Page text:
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Sunset corals

Leptopsammia prouviti, growing on undercut limestone ledges, Lyme Bay, Southwest England. colin munro photography

Sunset corals (Leptopsammia pruvoti), a little natural history.

Leptopsammia prouviti, growing on undercut limestone ledges, Lyme Bay, Southwest England. colin munro photography

Leptopsammia prouviti, growing on undercut limestone ledges, Lyme Bay, Southwest England.

For most, the word coral conjures up images of living reefs surrounded by shoals of colourful fish, in clear, brightly lit tropical waters.  Whilst this is the type of environment where the vast majority of coral species are found, it is not the exclusive habitat.  That corals are found in the chilly and turbid seas around Britain would probably surprise most of theBritish public.  In fact there are five known species of coral found in shallow waters around the UK.  The two best known species are the Devonshire cup coral, Caryophyllia smithii, and the sunset coral, Leptopsammia pruvoti.  Like all our shallow water corals they are solitary corals (apart from the Weymouth carpet coral, Hoplangia durotrix, which forms small clusters of polyps growing from a basal plate).  They don’t form large, colonial skeletons and hence don’t form reefs.The Devonshire cup coral is familiar to many divers and may even be found intertidally in shady overhangs at the very bottom of the tide.

Leptopsammia pruvoti is rather more enigmatic.  It is known to occur in only a handful of locations around Southwest Britain (The Scilly Isles, Lundy Island, Plymouth Sound, Lyme Bay and Portland Bill) though it is more widely distributed along the Atlantic coast of southern Europe and in the Mediterranean.  Leptopsammia pruvoti belongs to the taxonmic family Dendrophylliidae, a sub-group of corals.  An interesting feature of nearly all (around 91%) Dendrophylliidae corals is that they lack symbiotic zooxanthellae (technically speaking they are azooxanthellate).  At this point you may be asking ‘so why is that a big deal … and what exactly are symbiotic zooxanthellae anyway?’.  A common feature of most reef building corals (hermatypic corals) is the presence of tiny unicellular algae, termed zooxanthellae, living  within their tissues.  This is a symbiotic relationship; Zooxanthellae gain protection and some nuitrients from the coral whilst the coral gets glucose, glycerol and amino acids from the unicellular algae.  One of the key benefits for the coral is that this facilitates the production of large amounts of calcium carbonate, the material from which coral skeletons are formed.  Thus the calcuim carbonate based, skeleton-forming process in corals containing zoozanthellae is ‘turbo-charged’; they are able to produce skeletal material at a greater rate and so can grow to form large, colonial skeletons that meld together and form reefs.  Azooxanthellate corals do not have this advantage, but their lack of dependence on photosynthesising algae frees them to expand beyond the brightly-lit surface waters. Azooxanthellate corals in the family Dendrophylliidae can be found from a few metres depth down to over two thousand metres.  This takes them deep into the aphotic zone, the parts of the ocean completely devoid of light (roughly, below 1000 metres).  It also allows them to colonies niches that are out of direct sunlight, such as caves (e.g. the recently discovered coral Leptoseris troglodyta, troglodyte= ‘cave dweller’, found around Indonesia and the Philippines) or the rock overhangs of Lyme Bay.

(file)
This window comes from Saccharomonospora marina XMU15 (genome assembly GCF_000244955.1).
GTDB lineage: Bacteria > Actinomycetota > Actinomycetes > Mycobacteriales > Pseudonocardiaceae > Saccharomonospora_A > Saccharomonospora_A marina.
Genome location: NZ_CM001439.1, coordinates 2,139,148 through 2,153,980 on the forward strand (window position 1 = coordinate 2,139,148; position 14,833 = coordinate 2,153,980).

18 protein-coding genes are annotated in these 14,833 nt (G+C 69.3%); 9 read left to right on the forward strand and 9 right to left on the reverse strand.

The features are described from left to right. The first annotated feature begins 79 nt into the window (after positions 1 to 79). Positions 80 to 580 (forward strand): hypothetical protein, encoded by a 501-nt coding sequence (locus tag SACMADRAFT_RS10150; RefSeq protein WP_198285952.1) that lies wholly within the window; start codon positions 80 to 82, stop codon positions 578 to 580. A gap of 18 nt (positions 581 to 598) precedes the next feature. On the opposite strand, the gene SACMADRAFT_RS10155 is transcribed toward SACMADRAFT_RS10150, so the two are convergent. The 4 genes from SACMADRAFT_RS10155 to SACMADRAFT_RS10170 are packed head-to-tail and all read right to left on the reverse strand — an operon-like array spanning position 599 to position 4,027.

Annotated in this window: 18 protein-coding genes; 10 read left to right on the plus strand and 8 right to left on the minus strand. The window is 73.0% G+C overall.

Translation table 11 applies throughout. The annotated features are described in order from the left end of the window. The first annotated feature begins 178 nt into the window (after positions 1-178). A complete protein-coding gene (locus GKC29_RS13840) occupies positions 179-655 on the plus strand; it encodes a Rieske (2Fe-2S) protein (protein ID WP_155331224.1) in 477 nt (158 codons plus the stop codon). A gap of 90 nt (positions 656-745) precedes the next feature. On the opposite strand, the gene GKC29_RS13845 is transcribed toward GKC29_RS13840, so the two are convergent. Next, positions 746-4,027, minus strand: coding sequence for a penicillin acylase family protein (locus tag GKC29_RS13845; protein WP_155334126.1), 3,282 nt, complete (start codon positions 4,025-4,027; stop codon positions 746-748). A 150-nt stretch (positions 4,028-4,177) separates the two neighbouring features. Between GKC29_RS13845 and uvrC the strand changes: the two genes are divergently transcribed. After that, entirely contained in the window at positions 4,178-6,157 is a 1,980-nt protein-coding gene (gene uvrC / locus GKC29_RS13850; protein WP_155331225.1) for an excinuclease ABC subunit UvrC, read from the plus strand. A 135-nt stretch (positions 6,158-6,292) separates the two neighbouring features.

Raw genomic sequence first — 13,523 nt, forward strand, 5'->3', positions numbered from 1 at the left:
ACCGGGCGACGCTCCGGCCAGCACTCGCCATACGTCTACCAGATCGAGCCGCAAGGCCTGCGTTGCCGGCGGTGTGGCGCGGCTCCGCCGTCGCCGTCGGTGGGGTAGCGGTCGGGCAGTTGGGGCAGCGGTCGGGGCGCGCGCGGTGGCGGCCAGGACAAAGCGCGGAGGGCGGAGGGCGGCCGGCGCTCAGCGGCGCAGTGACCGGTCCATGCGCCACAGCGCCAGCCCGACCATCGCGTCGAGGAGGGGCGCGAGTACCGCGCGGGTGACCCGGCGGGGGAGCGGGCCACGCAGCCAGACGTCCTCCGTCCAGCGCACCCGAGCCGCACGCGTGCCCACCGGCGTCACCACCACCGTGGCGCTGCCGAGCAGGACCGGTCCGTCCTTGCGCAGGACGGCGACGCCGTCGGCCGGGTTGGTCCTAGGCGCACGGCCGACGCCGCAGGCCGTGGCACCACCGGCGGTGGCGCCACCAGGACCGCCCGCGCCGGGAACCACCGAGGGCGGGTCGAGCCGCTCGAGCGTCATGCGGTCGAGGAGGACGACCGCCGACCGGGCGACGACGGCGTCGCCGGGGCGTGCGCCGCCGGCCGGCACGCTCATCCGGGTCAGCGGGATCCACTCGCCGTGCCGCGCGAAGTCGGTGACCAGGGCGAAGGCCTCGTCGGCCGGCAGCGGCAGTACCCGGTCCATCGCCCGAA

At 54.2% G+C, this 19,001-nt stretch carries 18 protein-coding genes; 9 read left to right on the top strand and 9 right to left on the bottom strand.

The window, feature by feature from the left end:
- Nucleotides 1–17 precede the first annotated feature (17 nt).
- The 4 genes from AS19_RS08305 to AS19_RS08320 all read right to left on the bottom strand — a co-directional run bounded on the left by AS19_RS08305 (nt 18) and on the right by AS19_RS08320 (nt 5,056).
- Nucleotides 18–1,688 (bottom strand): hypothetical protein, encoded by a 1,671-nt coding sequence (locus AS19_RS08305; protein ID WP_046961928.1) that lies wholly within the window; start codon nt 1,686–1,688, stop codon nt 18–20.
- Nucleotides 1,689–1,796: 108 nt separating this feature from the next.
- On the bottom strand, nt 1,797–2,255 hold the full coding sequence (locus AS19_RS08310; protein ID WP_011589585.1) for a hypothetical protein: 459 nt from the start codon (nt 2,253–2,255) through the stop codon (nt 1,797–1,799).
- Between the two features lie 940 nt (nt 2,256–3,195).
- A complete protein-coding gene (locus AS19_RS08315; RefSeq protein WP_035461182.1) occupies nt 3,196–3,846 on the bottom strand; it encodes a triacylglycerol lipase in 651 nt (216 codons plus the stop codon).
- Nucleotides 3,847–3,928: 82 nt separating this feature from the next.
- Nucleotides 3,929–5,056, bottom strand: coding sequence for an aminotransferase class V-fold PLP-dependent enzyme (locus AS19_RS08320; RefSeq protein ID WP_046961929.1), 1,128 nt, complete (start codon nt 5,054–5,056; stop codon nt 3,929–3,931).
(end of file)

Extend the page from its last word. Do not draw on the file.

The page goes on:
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Lyme Bay Reefs.

Sunset corals,Leptopsammia pruvoti, growing on the Saw-tooth Ledges Reef, Lyme Bay, Southwest England. Colin Munro Photography.

This blog post about the marine life and importance of Lyme Bay Reefs has moved to my marine biology website: You can read it here at: